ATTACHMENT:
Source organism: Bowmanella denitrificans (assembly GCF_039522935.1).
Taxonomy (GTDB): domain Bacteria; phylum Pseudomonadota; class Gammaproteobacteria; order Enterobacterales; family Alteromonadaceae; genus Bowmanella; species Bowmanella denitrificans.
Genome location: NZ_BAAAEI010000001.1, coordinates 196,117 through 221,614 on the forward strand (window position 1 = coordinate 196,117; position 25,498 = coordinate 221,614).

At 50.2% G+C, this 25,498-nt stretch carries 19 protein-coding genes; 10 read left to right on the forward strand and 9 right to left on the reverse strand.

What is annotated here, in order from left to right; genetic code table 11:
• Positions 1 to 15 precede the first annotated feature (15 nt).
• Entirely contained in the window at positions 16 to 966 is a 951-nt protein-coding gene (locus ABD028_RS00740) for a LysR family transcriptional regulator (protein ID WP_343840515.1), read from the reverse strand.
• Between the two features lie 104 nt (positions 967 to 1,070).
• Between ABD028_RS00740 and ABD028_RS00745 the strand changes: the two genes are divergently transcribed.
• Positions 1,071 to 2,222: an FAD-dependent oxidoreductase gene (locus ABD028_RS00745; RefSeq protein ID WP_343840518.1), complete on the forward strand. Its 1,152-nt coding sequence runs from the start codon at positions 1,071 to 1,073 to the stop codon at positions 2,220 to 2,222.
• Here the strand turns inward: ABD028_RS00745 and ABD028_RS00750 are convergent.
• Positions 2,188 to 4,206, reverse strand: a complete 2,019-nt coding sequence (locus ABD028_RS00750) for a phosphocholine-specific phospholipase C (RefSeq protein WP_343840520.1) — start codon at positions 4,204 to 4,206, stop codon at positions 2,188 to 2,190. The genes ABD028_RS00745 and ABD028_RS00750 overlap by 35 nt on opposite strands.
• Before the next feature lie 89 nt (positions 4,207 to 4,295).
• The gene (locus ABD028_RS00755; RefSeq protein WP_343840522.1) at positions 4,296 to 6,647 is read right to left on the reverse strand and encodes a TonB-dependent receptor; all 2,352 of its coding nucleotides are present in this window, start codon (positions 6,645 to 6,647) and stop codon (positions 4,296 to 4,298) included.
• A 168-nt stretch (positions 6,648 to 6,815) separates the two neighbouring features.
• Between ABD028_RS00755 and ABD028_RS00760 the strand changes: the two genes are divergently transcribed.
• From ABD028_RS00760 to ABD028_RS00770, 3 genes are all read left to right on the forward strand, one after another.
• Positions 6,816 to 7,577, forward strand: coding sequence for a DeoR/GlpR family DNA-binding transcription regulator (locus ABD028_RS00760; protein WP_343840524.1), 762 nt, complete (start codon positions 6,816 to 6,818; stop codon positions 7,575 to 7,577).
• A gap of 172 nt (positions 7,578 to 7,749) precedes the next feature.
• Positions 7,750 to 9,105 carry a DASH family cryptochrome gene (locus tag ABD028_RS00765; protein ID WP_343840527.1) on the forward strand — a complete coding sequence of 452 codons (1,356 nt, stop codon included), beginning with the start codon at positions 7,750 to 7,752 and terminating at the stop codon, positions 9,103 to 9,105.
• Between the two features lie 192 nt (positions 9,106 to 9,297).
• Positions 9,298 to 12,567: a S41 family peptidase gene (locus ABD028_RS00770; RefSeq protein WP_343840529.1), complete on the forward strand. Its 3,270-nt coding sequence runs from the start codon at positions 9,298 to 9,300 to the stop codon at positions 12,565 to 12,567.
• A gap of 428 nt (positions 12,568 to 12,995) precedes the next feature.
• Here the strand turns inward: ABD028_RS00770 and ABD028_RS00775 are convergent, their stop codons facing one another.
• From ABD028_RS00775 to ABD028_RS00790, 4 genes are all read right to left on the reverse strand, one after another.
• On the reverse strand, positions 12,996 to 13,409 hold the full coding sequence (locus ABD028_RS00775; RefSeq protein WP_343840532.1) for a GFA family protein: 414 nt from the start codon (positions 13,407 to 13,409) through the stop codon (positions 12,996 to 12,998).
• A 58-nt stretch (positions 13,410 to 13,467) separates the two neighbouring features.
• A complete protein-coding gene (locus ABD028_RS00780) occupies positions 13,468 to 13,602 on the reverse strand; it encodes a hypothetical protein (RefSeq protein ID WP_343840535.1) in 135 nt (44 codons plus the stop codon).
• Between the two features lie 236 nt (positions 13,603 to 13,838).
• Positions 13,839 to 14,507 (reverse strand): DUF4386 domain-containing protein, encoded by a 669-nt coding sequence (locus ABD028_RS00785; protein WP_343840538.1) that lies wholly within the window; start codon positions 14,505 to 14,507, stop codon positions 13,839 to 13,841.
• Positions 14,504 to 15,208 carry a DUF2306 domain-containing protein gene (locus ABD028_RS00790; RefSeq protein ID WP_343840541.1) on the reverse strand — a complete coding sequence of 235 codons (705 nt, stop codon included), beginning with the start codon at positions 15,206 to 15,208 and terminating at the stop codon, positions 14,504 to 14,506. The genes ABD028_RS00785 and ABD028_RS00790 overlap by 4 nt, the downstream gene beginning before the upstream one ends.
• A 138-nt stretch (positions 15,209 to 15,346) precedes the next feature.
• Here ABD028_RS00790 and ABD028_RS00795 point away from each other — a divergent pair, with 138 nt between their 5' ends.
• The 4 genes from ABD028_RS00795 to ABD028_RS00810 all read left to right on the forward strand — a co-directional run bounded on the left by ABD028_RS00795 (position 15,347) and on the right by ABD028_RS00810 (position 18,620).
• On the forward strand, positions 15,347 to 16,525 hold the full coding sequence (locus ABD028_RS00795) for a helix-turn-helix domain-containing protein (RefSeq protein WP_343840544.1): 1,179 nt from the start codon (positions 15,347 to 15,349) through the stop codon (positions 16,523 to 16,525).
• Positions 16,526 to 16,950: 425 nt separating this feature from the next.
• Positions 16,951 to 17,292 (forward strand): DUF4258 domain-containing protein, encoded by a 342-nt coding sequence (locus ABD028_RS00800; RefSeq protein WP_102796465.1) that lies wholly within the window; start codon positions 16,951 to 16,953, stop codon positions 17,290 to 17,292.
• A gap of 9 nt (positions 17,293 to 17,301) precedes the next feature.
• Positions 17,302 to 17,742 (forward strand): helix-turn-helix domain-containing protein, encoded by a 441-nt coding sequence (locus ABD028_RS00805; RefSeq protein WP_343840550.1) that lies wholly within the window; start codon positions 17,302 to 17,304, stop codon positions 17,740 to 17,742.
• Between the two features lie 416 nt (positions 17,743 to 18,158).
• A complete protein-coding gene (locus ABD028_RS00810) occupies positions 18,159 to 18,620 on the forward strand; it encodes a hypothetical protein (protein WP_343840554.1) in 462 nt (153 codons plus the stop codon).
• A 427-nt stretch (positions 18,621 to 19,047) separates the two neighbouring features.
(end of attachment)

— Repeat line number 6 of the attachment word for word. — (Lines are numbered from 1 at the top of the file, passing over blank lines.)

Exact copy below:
• Positions 1 to 15 precede the first annotated feature (15 nt).